The U.S. Treasury Department and the Internal Revenue Service (IRS) have announced updated guidance permitting carryover of up to $500 of unused health flexible spending account (FSA) balances at the end of a plan year.
Highlights of the guidance include the following:
- The IRS has modified the rule requiring unused amounts to be forfeited, commonly referred to as the “use-or-lose” rule, by allowing carryover of up to $500 from one plan year to the next plan year.
- Any unused amount in excess of $500 at the end of the plan year is forfeited.
- A cafeteria plan adopting the carryover provision is not permitted to provide a grace period, which generally allowed payment for expenses incurred within 2 ½ months of the end of the plan year with respect to health FSAs.
- Cafeteria plans must be amended to adopt the carryover provision and remove the grace period rule, if applicable.
- Amendments to adopt the carryover provision generally must be adopted on or before the last day of the plan year from which amounts may be carried over.
- For a plan year beginning in 2013, an amendment including the carryover provision may be adopted on or before the last day of the plan year that begins in 2014.
The IRS has also announced the new cost-of-living adjustments for retirement plans for 2014. Several key limits will change next year. Employers should take note of the changes and consider how they will affect the administration of their retirement plans.
- The limitation on the exclusion for elective deferrals, which applies to 401(k) plans and 403(b) annuities, remains unchanged at $17,500. The limitation for catch-up contributions to an applicable employer plan for individuals age 50 or older also remains the same at $5,500. Similarly, $2,500 remains the limit for savings incentive match plans for employees (SIMPLE) arrangements.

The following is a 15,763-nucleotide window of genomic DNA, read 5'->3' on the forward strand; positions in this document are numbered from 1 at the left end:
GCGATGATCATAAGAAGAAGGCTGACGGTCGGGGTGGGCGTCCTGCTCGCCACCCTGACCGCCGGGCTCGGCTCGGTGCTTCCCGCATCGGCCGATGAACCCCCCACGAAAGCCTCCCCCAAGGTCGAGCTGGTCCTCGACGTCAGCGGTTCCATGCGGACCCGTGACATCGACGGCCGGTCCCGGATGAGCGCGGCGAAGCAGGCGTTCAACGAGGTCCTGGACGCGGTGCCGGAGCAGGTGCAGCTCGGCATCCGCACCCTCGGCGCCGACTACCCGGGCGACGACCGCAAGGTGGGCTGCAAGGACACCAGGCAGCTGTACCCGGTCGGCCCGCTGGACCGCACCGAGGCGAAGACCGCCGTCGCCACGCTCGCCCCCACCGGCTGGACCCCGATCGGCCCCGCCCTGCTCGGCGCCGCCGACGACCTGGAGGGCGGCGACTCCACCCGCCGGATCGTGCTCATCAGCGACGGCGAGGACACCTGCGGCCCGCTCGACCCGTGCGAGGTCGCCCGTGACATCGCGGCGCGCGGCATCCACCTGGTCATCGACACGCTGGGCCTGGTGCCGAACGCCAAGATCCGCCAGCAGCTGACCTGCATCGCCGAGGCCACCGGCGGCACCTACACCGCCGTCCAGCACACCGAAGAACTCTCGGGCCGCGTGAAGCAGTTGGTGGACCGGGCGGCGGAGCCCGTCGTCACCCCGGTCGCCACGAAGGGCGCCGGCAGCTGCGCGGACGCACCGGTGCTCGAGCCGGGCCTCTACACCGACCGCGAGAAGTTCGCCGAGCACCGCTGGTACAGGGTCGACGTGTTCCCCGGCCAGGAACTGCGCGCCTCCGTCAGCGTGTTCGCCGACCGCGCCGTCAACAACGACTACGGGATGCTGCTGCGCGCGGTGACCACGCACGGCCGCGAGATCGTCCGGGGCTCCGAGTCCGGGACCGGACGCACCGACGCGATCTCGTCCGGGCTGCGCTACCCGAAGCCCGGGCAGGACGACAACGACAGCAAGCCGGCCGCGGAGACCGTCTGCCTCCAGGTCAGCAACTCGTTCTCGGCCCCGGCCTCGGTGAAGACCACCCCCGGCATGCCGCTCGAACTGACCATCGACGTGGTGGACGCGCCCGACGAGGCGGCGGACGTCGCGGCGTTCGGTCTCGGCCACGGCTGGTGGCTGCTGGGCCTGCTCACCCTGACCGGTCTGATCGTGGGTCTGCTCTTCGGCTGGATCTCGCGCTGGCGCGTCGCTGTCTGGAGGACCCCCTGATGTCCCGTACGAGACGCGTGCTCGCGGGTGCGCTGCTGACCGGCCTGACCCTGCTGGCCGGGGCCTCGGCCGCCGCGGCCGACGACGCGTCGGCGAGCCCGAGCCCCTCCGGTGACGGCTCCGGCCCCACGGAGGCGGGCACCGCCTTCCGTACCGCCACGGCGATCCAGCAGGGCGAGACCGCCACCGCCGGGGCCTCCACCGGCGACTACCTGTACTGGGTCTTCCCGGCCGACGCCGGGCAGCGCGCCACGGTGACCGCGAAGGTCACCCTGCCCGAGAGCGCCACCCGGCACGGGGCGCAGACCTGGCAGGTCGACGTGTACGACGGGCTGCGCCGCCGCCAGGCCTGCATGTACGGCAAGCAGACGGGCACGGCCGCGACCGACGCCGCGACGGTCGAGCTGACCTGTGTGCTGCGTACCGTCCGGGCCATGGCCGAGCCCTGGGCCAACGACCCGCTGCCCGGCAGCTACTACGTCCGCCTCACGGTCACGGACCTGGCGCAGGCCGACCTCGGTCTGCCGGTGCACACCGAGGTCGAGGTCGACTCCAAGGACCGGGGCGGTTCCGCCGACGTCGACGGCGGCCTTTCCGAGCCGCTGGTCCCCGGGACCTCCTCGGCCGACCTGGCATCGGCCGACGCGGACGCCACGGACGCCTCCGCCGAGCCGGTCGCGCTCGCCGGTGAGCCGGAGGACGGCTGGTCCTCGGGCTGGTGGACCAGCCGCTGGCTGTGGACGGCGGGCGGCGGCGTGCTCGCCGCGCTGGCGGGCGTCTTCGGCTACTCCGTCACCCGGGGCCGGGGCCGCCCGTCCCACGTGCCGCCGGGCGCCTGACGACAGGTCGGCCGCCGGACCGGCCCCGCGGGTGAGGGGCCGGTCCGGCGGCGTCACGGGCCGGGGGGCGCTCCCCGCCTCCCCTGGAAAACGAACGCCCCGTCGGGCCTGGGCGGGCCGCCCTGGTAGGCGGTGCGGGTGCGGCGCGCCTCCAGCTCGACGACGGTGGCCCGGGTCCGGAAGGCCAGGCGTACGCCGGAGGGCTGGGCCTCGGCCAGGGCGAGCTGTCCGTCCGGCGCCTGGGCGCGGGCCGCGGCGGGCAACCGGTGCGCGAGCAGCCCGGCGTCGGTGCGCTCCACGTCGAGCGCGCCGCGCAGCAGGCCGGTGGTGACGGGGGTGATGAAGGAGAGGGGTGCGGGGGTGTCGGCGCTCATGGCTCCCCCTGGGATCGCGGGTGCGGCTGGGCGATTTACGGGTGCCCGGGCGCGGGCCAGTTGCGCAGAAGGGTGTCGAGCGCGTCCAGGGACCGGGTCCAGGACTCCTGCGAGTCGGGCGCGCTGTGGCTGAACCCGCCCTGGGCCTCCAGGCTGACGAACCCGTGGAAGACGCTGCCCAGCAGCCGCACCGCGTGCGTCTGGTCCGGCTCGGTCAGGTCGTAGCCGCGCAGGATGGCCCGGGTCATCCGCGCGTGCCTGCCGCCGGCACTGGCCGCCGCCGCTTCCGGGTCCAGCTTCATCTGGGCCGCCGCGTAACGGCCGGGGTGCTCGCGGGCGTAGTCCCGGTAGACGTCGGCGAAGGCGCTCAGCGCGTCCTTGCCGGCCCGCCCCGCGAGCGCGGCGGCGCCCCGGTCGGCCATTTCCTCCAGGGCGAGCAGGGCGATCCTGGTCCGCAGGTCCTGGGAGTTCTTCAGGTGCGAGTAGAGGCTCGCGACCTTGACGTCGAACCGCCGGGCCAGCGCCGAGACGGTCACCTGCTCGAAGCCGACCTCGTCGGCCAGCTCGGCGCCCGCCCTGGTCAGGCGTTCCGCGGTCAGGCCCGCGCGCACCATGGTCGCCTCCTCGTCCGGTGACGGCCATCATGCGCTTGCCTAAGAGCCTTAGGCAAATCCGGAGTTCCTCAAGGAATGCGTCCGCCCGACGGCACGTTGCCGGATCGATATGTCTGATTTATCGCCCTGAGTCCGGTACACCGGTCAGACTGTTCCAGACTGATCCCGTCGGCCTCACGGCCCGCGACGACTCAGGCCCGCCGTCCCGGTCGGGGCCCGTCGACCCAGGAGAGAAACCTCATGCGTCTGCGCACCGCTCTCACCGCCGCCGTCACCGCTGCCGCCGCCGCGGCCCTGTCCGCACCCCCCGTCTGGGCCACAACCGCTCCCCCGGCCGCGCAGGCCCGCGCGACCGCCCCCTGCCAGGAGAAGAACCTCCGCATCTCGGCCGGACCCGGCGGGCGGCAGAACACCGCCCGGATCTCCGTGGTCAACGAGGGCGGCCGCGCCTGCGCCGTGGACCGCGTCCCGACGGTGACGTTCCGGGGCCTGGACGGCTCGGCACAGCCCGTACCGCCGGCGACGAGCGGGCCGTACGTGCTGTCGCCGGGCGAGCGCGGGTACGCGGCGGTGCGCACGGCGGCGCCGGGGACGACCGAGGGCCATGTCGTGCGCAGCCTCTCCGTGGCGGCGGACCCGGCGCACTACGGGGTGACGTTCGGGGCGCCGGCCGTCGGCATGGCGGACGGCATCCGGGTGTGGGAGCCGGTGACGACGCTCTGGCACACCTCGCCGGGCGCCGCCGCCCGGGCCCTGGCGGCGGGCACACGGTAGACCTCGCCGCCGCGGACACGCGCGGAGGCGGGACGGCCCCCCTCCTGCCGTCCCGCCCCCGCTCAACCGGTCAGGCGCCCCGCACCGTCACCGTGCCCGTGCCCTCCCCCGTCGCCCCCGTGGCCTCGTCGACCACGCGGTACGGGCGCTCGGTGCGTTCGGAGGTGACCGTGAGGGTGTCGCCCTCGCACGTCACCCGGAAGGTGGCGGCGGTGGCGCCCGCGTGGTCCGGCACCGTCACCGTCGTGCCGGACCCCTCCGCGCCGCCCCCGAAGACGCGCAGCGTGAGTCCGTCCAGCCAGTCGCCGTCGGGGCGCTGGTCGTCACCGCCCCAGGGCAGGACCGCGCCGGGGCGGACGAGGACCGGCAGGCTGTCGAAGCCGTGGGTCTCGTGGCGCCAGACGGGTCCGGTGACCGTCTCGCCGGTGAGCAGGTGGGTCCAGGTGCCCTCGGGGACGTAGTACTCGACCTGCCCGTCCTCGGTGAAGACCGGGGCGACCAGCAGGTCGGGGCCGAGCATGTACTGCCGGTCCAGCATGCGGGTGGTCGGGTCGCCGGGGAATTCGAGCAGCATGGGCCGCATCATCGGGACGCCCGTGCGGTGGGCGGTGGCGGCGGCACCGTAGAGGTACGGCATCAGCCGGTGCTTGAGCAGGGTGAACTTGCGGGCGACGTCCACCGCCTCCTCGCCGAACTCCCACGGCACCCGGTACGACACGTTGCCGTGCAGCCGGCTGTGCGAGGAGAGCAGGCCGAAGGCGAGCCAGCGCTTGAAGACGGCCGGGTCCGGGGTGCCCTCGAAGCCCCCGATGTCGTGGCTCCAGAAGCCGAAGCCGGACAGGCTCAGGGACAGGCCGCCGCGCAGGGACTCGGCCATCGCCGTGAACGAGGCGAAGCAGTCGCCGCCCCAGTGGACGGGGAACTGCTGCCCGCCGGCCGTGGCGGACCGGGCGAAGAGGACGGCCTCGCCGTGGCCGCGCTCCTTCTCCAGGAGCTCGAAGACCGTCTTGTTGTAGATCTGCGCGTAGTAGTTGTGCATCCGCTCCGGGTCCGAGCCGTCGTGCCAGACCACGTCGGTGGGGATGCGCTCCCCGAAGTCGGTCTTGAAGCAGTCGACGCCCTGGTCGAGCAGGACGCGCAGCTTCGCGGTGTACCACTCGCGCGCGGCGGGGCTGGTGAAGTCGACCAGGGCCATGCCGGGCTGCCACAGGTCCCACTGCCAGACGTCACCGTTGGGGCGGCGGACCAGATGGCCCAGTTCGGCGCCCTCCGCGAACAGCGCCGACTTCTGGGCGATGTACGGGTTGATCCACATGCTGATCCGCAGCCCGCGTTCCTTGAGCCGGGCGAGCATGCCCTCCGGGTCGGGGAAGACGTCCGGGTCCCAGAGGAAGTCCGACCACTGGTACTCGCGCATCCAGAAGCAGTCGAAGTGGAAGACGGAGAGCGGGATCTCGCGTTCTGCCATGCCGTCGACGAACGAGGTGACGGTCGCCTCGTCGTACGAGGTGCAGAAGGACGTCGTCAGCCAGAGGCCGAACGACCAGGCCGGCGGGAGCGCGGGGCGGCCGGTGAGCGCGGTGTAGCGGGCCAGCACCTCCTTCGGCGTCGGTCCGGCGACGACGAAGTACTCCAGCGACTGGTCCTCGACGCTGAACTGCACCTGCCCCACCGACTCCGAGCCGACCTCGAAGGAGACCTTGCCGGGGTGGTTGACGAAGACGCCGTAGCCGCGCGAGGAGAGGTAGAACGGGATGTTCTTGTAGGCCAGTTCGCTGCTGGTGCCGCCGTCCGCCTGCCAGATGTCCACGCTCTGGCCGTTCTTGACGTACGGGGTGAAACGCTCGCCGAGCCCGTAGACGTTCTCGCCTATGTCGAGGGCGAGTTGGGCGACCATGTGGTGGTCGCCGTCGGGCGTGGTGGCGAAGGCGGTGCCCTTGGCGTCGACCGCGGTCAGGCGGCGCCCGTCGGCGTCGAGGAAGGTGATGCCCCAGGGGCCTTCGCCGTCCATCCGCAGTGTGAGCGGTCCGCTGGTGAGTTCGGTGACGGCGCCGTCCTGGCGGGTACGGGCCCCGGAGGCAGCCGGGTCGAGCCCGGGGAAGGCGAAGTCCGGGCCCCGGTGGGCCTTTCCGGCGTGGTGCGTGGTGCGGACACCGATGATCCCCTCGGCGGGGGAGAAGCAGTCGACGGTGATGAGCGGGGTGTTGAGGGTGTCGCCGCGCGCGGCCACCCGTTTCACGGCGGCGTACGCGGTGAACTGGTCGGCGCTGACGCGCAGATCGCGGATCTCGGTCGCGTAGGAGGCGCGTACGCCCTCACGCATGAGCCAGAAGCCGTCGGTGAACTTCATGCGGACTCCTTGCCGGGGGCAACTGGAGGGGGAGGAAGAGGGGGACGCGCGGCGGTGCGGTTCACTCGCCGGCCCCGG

- The annual addition limitation for defined contribution plans continues to increase slightly from $51,000 to $52,000. For defined benefit plans, the limit on the annual benefit amount increases from $205,000 to $210,000.
- The annual limit on maximum compensation that may be taken into consideration for retirement plan purposes changes from $255,000 to $260,000.
- For employee stock ownership plans, the dollar amount for determining the maximum account balance subject to a five-year distribution period increases from $1,035,000 to $1,050,000. Additionally, the dollar amount used to determine the lengthening of the five-year distribution period changes from $205,000 to $210,000.
- The annual compensation limit for eligible participants in certain governmental plans that allow cost-of-living adjustments to the compensation limitation under the plan increases from $380,000 to $385,000.
- The contribution limit for SIMPLE arrangements remains at $12,000. The compensation amount requirement for simplified employee pensions (SEPs) does not change from the current $550.
- The limitation used in the definition of “highly compensated employee” remains unchanged at $115,000. The dollar limitation for a “key employee” in a top-heavy plan increases from $165,000 to $170,000.
- The limitation on voluntary employee salary reductions under cafeteria plans for contributions to health FSAs remains unchanged at $2,500.
In addition, the Social Security Administration recently announced that the wage base for computing the Social Security tax (OASDI) in 2014 will increase from $113,700 to $117,000. This represents an increase of approximately 2.9%.
If you have any questions about the health FSA carryover provision or the new limits, please contact any of the attorneys on the Employee Benefits & Executive Compensation team at Bradley Arant Boult Cummings LLP.